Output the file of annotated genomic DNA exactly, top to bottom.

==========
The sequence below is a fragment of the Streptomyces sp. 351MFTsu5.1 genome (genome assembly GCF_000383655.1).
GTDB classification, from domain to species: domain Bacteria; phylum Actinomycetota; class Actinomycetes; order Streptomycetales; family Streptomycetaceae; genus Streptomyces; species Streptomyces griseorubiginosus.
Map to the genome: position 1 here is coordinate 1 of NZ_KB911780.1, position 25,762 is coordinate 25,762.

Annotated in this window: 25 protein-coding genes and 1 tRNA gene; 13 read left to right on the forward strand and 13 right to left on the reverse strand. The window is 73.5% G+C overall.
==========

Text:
The sequence below is a fragment of the Streptomyces sp. 351MFTsu5.1 genome (genome assembly GCF_000383655.1).
GTDB classification, from domain to species: domain Bacteria; phylum Actinomycetota; class Actinomycetes; order Streptomycetales; family Streptomycetaceae; genus Streptomyces; species Streptomyces griseorubiginosus.
Map to the genome: position 1 here is coordinate 1 of NZ_KB911780.1, position 25,762 is coordinate 25,762.

Annotated in this window: 25 protein-coding genes and 1 tRNA gene; 13 read left to right on the forward strand and 13 right to left on the reverse strand. The window is 73.5% G+C overall.